“A Place in the Story”
We have previously noted some places where issues of service and issues of gender seem to intersect—in the fact that St. Paul’s injunctions to servants follow shortly on his injunctions to wives, in the fact that increasing numbers of women begin to appear on rosters of servants in early modern English households, in particular relationships such as that between Grumio and Katherine or Lancelot Gobbo and Jessica. And we can further correlate the two sets of relationships by remarking that in almost all the normative paradigms of social relationship in early modern England, both servants and women occupy formally subordinate positions. Moreover, we can note that in this period, English women and English servants began to gain more freedom than they had generally enjoyed before to choose—not the formally subordinate roles they would occupy, which continued to be ineluctably set by the society as a whole, but the particular conditions of their subordination, the particular husband or master they would serve. Historically, these developments are synchronous with the shift, also previously noted, from service mediated by the direct exchange of goods and services, in which servants exchange their labor for food, clothing, and shelter, to service mediated by money, by cash wages—a shift that entailed additional freedom of choice, such that servants who in earlier times would have committed themselves to serve at least through the lifetime of a particular master, now signed on only for a quarter or a year or the stipulated years of an indenture.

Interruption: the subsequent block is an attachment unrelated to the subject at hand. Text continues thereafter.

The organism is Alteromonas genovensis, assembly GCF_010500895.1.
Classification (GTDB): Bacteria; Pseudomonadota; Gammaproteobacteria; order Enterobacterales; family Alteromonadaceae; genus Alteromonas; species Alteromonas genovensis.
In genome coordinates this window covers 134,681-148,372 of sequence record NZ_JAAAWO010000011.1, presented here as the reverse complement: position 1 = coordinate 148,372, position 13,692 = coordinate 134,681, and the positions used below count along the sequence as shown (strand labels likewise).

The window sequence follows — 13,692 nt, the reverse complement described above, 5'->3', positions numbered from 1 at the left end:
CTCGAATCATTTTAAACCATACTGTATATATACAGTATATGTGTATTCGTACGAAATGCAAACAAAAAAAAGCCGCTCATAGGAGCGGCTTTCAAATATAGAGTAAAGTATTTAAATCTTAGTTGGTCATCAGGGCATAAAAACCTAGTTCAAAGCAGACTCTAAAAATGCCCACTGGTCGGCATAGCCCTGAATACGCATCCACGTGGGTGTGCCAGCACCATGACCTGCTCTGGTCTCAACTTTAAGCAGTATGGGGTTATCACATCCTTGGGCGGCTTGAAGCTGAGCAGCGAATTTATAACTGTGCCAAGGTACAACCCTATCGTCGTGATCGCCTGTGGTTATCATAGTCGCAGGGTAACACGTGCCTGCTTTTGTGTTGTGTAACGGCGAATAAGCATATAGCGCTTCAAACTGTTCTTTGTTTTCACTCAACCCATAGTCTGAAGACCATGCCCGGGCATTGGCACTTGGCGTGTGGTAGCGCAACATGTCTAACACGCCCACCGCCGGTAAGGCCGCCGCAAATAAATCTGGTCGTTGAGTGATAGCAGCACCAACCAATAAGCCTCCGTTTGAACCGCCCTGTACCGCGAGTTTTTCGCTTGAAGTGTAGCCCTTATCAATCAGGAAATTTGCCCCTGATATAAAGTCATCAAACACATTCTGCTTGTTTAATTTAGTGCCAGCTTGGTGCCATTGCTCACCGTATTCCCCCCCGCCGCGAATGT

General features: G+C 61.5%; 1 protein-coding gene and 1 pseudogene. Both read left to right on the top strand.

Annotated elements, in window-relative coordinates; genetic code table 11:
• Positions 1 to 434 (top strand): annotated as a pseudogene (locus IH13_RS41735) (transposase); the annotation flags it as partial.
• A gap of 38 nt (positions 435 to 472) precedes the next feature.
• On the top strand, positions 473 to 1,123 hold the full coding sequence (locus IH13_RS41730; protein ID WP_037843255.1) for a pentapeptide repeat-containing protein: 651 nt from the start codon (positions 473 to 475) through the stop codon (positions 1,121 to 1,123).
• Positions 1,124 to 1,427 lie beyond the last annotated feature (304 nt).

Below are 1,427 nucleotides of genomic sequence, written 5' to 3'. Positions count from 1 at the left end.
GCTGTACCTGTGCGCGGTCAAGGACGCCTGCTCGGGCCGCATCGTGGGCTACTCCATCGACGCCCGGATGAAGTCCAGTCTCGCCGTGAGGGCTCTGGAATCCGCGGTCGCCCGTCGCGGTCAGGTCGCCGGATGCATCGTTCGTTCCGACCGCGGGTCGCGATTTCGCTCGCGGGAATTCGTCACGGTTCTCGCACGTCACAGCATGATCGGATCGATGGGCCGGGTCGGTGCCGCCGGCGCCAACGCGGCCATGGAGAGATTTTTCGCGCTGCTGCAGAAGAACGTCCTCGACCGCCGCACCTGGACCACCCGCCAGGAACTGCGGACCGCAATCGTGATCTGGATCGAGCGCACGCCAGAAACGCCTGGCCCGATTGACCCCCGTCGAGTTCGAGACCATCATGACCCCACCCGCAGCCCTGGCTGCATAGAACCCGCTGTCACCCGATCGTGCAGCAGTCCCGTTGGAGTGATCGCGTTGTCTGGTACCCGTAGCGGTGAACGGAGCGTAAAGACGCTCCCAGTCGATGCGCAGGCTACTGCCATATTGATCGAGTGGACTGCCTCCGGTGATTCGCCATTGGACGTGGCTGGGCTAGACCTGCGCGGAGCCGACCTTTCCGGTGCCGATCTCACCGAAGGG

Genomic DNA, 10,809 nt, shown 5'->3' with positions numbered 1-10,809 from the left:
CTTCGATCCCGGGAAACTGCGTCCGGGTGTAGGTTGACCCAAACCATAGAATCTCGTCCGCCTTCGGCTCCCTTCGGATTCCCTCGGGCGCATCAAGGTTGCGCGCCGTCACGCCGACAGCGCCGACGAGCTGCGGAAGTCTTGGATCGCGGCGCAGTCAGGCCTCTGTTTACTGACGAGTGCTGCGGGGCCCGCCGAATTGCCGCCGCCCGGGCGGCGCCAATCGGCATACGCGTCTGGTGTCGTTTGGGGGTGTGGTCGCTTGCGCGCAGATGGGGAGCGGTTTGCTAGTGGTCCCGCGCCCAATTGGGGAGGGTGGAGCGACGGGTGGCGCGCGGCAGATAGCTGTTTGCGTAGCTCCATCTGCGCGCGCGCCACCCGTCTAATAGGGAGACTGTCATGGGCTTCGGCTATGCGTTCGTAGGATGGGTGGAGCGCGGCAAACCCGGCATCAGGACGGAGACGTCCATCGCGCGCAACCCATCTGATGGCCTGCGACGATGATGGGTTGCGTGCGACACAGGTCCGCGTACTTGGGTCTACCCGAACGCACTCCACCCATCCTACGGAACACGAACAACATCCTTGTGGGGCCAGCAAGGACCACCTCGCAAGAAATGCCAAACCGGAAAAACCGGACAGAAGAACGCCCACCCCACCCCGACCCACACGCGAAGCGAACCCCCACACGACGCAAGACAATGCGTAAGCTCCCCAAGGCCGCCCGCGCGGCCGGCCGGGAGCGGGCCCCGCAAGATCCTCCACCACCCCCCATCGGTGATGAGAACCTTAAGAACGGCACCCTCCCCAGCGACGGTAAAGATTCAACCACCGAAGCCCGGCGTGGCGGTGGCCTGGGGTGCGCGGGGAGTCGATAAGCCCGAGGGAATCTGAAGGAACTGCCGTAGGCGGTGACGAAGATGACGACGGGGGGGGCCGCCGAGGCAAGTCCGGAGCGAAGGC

KeywordsAdditional Freedom Opening Scene Royal Rule Male Servant Cash Wage
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